El artículo pretende analizar la metodología de los programas de investigación de Imre Lakatos a la luz de la ciencia contemporánea. Tomando como base las encuestas realizadas a un grupo de físicos del CERN, se constata que las sugerencias de Lakatos sobre el progreso en la ciencia, esto es, sobre cómo determinar el carácter progresivo o no de un programa de investigación, entran en colisión con la práctica cientí? ca. La conclusión es que el modelo lakatosiano no es un marco (...) adecuado para entender qué factores informan de facto el juicio de los investigadores sobre la progresividad de un programa de investigación. (shrink)
In this hugely influential book, Laclau and Mouffe examine the workings of hegemony and contemporary social struggles, and their significance for democratic theory. With the emergence of new social and political identities, and the frequent attacks on Left theory for its essentialist underpinnings, Hegemony and Socialist Strategy remains as relevant as ever, positing a much-needed antidote against ‘Third Way’ attempts to overcome the antagonism between Left and Right.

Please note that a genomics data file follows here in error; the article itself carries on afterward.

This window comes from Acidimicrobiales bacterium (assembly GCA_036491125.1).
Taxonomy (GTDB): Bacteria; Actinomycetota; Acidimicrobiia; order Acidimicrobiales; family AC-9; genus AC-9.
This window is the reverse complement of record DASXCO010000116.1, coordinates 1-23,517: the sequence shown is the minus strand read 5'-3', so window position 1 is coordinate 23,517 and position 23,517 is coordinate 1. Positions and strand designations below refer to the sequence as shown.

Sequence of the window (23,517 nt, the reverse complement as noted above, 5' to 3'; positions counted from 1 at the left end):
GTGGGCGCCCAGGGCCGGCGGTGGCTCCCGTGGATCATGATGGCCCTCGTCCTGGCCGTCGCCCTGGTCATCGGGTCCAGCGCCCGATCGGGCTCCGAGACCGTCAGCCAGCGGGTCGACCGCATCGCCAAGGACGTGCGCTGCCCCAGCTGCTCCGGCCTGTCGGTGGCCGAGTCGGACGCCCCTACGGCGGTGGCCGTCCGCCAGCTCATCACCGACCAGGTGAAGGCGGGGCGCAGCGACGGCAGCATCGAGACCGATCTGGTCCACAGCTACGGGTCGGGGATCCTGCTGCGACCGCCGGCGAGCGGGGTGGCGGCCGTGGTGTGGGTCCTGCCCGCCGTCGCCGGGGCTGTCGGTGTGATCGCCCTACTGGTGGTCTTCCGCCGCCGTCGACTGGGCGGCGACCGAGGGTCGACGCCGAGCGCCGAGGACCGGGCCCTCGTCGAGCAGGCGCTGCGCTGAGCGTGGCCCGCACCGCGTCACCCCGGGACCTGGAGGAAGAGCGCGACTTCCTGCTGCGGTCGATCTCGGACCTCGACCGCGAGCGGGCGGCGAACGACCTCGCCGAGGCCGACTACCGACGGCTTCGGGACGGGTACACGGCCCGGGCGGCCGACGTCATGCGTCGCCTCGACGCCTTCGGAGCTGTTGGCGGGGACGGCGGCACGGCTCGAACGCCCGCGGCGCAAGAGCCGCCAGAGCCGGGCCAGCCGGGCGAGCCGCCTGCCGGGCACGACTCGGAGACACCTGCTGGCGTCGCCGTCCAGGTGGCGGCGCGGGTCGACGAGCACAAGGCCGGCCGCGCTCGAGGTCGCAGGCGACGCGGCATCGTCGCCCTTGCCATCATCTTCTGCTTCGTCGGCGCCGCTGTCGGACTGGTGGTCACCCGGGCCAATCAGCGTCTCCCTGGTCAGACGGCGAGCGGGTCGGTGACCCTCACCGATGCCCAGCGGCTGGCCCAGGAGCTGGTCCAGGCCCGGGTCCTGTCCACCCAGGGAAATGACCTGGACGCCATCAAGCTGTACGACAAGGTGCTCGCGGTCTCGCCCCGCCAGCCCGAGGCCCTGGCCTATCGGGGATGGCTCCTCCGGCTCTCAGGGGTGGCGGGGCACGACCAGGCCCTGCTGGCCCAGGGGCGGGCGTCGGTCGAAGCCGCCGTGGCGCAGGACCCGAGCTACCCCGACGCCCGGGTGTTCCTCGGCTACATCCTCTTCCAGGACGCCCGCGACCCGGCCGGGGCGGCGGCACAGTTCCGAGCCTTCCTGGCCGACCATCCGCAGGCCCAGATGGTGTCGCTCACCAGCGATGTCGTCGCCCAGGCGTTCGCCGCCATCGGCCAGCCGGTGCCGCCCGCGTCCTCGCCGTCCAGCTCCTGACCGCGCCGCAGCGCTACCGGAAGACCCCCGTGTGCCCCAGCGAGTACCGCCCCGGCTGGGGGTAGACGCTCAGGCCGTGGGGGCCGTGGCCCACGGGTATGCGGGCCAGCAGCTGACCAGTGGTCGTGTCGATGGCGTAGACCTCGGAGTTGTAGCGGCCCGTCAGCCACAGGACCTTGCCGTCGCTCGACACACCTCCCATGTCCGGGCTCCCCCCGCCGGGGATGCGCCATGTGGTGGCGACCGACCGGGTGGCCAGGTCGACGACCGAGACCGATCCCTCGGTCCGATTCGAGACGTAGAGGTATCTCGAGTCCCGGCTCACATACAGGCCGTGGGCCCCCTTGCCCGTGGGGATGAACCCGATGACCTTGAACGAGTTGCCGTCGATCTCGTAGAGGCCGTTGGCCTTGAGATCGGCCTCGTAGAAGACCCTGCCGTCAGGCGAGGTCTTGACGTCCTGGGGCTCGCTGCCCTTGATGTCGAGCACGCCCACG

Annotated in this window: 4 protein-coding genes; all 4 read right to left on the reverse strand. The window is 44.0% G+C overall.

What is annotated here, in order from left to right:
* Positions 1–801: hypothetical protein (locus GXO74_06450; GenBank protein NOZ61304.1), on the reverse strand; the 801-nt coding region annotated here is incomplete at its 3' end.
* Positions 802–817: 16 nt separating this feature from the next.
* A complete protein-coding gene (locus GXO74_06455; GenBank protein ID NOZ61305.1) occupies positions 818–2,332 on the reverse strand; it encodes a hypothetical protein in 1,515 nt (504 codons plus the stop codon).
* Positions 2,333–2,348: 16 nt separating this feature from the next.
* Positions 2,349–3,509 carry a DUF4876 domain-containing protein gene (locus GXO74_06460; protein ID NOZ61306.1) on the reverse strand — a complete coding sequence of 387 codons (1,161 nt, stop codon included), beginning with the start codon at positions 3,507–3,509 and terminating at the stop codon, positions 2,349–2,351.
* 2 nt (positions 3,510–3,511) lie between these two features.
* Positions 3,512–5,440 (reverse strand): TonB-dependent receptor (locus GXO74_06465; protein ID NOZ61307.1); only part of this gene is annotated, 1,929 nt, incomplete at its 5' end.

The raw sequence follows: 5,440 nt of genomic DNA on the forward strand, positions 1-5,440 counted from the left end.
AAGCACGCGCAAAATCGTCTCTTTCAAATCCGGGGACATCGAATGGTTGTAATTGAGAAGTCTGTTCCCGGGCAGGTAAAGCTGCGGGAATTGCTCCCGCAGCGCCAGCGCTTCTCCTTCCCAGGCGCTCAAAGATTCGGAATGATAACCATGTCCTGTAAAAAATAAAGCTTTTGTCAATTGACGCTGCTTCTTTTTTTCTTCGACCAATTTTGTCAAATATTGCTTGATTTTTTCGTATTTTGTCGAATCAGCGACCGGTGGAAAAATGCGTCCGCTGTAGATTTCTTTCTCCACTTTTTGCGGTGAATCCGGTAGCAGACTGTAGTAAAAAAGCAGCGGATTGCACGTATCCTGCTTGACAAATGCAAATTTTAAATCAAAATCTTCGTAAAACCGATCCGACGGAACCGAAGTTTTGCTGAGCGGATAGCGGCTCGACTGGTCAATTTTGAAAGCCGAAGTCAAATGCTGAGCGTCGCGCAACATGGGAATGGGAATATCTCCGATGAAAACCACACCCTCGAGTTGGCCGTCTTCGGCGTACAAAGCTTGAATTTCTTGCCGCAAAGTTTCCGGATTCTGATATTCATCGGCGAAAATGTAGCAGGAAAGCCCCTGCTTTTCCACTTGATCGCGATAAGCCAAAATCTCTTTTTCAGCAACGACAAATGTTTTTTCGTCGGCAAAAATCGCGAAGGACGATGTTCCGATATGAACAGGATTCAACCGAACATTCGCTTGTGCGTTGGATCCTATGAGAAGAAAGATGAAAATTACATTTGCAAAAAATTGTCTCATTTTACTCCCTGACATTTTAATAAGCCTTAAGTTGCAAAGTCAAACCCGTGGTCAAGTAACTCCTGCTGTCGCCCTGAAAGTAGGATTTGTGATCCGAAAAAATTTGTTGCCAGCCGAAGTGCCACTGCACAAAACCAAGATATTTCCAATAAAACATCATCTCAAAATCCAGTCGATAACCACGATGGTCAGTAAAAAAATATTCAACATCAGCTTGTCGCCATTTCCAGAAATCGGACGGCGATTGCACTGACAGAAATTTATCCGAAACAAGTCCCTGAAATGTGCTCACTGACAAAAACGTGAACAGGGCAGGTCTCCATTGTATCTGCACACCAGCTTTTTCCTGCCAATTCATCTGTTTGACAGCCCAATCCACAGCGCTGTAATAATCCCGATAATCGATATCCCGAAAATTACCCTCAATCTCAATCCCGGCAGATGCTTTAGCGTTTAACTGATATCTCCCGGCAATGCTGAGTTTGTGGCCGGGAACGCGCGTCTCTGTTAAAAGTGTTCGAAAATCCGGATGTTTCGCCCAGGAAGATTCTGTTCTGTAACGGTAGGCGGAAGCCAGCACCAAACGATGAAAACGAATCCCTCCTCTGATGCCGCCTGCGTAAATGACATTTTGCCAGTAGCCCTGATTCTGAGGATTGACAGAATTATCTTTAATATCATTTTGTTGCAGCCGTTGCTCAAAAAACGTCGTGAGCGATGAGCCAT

Praise for First Edition: `This book is highly recommended to a wide range of people as a clear and systematic introduction to phenomenological psychology... the book has set the stage for possible new colloquia between the phenomenological and other approaches in psychology' - Changes `As a trainee interested in matters existential, I have been put off in the past by the long-winded and confusing texts usually available in academic libraries. Thankfully, here is a text that remedies that situation... [it] provides (...) a readable and insightful account' - Clinical Psychology Forum 'Spinelli’s classic introduction to phenomenology should be essential reading on all person-centred, existential and humanistic trainings, and any other counselling or psychotherapy course which aims to help students develop an in-depth understanding of human lived-experience. This book is sure to remain a key text for many years to come' - Mick Cooper, Senior Lecturer in Counselling, University of Strathclyde 'This is by far the most monumental, erudite, comprehensive, authoritative case that Existentialism and Phenomenology (a) have a rightful place in the academy; (b) are tough-minded bodies of thought; (c) have rigorous scientific foundations; (d) bequeath a distinctive school of psychotherapy and counselling; and (e) are just as good as the more established systems of psychology' - Alvin R. Mahrer, Ph.D. University of Ottawa, Canada, Author of The Complete Guide To Experiential Psychotherapy 'This book’s rich insight into the lacunae of modern psychological thinking illustrates the contribution that existential phenomenology can make to founding a coherently mature Psychology that is both fully human(e) and responsibly ‘scientific’ in the best sense of that term' - Richard House, Ph.D., Magdalen Medical Practice, Norwich; Steiner Waldorf teacher. The Interpreted World, Second Edition, is a welcome introduction to phenomenological psychology, an area of psychology which has its roots in notoriously difficult philosophical literature. Writing in a highly accessible, jargon-free style, Ernesto Spinelli traces the philosophical origins of phenomenological theory and presents phenomenological perspectives on central topics in psychology - perception, social cognition and the self. He compares the phenomenological approach with other major contemporary psychological approaches, pointing up areas of divergence and convergence with these systems. He also examines implications of phenomenology for the precepts and process of psychotherapy. For the Second Edition, a new chapter on phenomenological research has been added in which the author focuses on the contribution of phenomenology in relation to contemporary scientific enquiry. He describes the methodology used in phenomenological research and illustrates the approach through an actual research study. The Interpreted World, Second Edition demystifies an exciting branch of psychology, making its insights available to all students of psychology, psychotherapy and counselling. (shrink)